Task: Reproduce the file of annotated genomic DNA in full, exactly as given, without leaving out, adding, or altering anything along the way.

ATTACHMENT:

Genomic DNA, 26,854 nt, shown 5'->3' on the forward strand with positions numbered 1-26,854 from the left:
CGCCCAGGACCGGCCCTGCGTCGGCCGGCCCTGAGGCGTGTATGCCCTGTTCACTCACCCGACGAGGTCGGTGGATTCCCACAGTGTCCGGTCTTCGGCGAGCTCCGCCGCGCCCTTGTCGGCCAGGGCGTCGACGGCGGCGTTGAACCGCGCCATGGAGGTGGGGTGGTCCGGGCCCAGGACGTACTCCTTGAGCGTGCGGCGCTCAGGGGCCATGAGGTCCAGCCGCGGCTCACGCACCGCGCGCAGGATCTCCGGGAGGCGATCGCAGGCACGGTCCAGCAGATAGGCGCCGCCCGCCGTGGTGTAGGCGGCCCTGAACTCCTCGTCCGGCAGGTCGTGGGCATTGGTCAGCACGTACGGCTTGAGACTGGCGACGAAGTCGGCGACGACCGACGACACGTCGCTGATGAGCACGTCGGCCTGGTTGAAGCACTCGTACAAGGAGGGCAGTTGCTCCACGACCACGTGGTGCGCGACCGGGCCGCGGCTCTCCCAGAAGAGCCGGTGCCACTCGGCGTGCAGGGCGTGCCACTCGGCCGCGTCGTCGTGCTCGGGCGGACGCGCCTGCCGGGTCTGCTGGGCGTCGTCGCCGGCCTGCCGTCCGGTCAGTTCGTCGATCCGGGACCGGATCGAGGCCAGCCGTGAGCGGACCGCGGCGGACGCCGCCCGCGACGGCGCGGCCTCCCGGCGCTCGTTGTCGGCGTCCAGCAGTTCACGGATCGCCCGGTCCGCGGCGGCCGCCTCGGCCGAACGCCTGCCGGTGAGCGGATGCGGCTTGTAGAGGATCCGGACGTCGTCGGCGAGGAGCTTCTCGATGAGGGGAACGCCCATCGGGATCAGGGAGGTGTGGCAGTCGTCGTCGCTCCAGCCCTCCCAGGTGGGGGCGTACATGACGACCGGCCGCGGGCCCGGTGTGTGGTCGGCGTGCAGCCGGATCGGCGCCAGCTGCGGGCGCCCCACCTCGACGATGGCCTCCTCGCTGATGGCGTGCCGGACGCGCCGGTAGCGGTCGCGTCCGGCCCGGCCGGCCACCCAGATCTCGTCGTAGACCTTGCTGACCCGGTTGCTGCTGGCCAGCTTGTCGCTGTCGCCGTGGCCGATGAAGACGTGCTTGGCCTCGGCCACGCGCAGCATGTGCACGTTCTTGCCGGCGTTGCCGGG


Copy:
Genomic DNA, 26,854 nt, shown 5'->3' on the forward strand with positions numbered 1-26,854 from the left:
CGCCCAGGACCGGCCCTGCGTCGGCCGGCCCTGAGGCGTGTATGCCCTGTTCACTCACCCGACGAGGTCGGTGGATTCCCACAGTGTCCGGTCTTCGGCGAGCTCCGCCGCGCCCTTGTCGGCCAGGGCGTCGACGGCGGCGTTGAACCGCGCCATGGAGGTGGGGTGGTCCGGGCCCAGGACGTACTCCTTGAGCGTGCGGCGCTCAGGGGCCATGAGGTCCAGCCGCGGCTCACGCACCGCGCGCAGGATCTCCGGGAGGCGATCGCAGGCACGGTCCAGCAGATAGGCGCCGCCCGCCGTGGTGTAGGCGGCCCTGAACTCCTCGTCCGGCAGGTCGTGGGCATTGGTCAGCACGTACGGCTTGAGACTGGCGACGAAGTCGGCGACGACCGACGACACGTCGCTGATGAGCACGTCGGCCTGGTTGAAGCACTCGTACAAGGAGGGCAGTTGCTCCACGACCACGTGGTGCGCGACCGGGCCGCGGCTCTCCCAGAAGAGCCGGTGCCACTCGGCGTGCAGGGCGTGCCACTCGGCCGCGTCGTCGTGCTCGGGCGGACGCGCCTGCCGGGTCTGCTGGGCGTCGTCGCCGGCCTGCCGTCCGGTCAGTTCGTCGATCCGGGACCGGATCGAGGCCAGCCGTGAGCGGACCGCGGCGGACGCCGCCCGCGACGGCGCGGCCTCCCGGCGCTCGTTGTCGGCGTCCAGCAGTTCACGGATCGCCCGGTCCGCGGCGGCCGCCTCGGCCGAACGCCTGCCGGTGAGCGGATGCGGCTTGTAGAGGATCCGGACGTCGTCGGCGAGGAGCTTCTCGATGAGGGGAACGCCCATCGGGATCAGGGAGGTGTGGCAGTCGTCGTCGCTCCAGCCCTCCCAGGTGGGGGCGTACATGACGACCGGCCGCGGGCCCGGTGTGTGGTCGGCGTGCAGCCGGATCGGCGCCAGCTGCGGGCGCCCCACCTCGACGATGGCCTCCTCGCTGATGGCGTGCCGGACGCGCCGGTAGCGGTCGCGTCCGGCCCGGCCGGCCACCCAGATCTCGTCGTAGACCTTGCTGACCCGGTTGCTGCTGGCCAGCTTGTCGCTGTCGCCGTGGCCGATGAAGACGTGCTTGGCCTCGGCCACGCGCAGCATGTGCACGTTCTTGCCGGCGTTGCCGGG